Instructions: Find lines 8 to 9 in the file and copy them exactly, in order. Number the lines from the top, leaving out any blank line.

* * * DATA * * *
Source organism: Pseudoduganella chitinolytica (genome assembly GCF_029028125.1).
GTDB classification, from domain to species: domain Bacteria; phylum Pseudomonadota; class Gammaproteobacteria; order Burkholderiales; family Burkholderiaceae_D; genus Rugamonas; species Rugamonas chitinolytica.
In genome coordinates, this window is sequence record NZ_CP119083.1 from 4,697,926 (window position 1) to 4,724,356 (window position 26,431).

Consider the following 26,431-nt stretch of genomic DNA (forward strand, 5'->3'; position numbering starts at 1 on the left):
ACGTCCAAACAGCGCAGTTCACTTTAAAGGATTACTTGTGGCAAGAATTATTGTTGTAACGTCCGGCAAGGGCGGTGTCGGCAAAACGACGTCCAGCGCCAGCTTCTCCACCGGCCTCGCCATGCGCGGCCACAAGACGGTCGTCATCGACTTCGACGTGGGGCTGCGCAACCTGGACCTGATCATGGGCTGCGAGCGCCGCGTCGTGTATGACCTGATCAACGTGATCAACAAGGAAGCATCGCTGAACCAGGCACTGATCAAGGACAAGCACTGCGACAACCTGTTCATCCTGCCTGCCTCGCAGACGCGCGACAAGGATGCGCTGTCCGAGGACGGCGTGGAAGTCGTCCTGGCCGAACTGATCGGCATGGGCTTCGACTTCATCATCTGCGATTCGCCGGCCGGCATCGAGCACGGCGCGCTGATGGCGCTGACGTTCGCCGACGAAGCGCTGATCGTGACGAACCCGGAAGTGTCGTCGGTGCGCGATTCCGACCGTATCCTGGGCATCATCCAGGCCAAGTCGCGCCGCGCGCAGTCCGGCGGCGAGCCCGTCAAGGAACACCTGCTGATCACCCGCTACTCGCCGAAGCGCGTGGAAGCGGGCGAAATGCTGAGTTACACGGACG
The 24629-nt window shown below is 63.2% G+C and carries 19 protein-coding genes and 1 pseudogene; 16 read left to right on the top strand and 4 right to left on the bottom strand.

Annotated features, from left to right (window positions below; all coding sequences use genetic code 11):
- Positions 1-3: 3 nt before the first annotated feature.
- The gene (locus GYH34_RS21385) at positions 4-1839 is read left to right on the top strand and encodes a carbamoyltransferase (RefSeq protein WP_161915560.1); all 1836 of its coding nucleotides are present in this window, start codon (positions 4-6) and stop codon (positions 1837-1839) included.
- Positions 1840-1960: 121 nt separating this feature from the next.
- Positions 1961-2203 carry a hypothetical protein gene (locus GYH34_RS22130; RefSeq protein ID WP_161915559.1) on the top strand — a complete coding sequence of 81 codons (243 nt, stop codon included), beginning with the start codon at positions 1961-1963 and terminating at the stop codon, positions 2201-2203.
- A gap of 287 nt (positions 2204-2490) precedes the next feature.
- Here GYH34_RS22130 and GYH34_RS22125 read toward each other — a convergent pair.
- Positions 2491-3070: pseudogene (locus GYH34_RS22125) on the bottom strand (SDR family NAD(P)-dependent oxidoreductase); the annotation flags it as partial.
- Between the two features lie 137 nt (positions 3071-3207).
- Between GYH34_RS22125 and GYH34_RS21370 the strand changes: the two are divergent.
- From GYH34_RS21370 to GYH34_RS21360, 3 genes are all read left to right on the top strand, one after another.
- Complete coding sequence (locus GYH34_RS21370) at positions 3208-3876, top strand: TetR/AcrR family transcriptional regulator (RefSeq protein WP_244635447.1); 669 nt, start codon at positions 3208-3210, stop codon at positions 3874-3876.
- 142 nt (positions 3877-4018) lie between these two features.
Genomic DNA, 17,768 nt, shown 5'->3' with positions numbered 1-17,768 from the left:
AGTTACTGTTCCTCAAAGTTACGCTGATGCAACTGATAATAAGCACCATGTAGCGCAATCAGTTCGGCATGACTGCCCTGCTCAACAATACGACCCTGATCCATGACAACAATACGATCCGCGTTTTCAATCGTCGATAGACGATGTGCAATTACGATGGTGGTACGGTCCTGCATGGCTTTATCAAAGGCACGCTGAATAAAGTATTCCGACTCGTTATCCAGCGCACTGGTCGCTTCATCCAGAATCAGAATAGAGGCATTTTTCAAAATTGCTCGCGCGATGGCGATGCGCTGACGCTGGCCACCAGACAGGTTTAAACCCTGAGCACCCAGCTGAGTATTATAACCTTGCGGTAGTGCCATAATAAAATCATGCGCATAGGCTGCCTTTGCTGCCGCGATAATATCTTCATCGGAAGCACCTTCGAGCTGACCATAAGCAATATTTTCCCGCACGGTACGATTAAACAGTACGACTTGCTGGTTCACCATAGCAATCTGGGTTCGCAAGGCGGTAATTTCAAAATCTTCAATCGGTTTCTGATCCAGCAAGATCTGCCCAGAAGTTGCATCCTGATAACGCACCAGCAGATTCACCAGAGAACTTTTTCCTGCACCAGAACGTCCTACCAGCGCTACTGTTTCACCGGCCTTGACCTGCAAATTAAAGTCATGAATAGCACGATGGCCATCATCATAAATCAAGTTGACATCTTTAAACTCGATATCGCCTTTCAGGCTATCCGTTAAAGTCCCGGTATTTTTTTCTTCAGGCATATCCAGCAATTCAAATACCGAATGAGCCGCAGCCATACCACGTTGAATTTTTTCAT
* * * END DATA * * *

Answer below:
- Positions 1-3: 3 nt before the first annotated feature.
- The gene (locus GYH34_RS21385) at positions 4-1839 is read left to right on the top strand and encodes a carbamoyltransferase (RefSeq protein WP_161915560.1); all 1836 of its coding nucleotides are present in this window, start codon (positions 4-6) and stop codon (positions 1837-1839) included.